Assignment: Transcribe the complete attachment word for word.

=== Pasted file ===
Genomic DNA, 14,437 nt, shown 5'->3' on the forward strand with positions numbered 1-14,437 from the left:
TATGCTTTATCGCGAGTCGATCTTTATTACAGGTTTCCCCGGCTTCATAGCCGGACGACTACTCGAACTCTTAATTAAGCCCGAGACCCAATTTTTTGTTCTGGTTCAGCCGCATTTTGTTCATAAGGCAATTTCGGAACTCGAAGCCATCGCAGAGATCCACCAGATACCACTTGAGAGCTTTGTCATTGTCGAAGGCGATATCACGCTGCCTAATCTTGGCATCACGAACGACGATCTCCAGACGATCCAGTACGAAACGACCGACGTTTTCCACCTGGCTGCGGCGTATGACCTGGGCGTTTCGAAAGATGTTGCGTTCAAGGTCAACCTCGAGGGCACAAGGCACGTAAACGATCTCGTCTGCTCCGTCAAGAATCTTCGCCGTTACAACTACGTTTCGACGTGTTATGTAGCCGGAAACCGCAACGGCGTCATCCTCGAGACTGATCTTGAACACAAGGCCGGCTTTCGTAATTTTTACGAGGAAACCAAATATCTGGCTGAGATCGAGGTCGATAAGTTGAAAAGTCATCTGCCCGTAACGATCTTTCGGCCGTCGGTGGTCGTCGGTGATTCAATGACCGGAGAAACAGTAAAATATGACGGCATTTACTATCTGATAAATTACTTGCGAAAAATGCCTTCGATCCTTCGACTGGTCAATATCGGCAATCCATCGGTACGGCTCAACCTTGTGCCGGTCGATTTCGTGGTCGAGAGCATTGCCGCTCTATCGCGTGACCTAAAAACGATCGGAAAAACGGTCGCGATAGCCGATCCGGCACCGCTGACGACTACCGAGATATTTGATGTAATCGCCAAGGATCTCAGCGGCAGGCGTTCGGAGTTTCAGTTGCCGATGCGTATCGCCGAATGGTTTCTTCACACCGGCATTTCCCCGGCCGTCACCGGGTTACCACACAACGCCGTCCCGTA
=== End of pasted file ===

Genomic DNA, 14,437 nt, shown 5'->3' on the forward strand with positions numbered 1-14,437 from the left:
TATGCTTTATCGCGAGTCGATCTTTATTACAGGTTTCCCCGGCTTCATAGCCGGACGACTACTCGAACTCTTAATTAAGCCCGAGACCCAATTTTTTGTTCTGGTTCAGCCGCATTTTGTTCATAAGGCAATTTCGGAACTCGAAGCCATCGCAGAGATCCACCAGATACCACTTGAGAGCTTTGTCATTGTCGAAGGCGATATCACGCTGCCTAATCTTGGCATCACGAACGACGATCTCCAGACGATCCAGTACGAAACGACCGACGTTTTCCACCTGGCTGCGGCGTATGACCTGGGCGTTTCGAAAGATGTTGCGTTCAAGGTCAACCTCGAGGGCACAAGGCACGTAAACGATCTCGTCTGCTCCGTCAAGAATCTTCGCCGTTACAACTACGTTTCGACGTGTTATGTAGCCGGAAACCGCAACGGCGTCATCCTCGAGACTGATCTTGAACACAAGGCCGGCTTTCGTAATTTTTACGAGGAAACCAAATATCTGGCTGAGATCGAGGTCGATAAGTTGAAAAGTCATCTGCCCGTAACGATCTTTCGGCCGTCGGTGGTCGTCGGTGATTCAATGACCGGAGAAACAGTAAAATATGACGGCATTTACTATCTGATAAATTACTTGCGAAAAATGCCTTCGATCCTTCGACTGGTCAATATCGGCAATCCATCGGTACGGCTCAACCTTGTGCCGGTCGATTTCGTGGTCGAGAGCATTGCCGCTCTATCGCGTGACCTAAAAACGATCGGAAAAACGGTCGCGATAGCCGATCCGGCACCGCTGACGACTACCGAGATATTTGATGTAATCGCCAAGGATCTCAGCGGCAGGCGTTCGGAGTTTCAGTTGCCGATGCGTATCGCCGAATGGTTTCTTCACACCGGCATTTCCCCGGCCGTCACCGGGTTACCACACAACGCCGTCCCGTA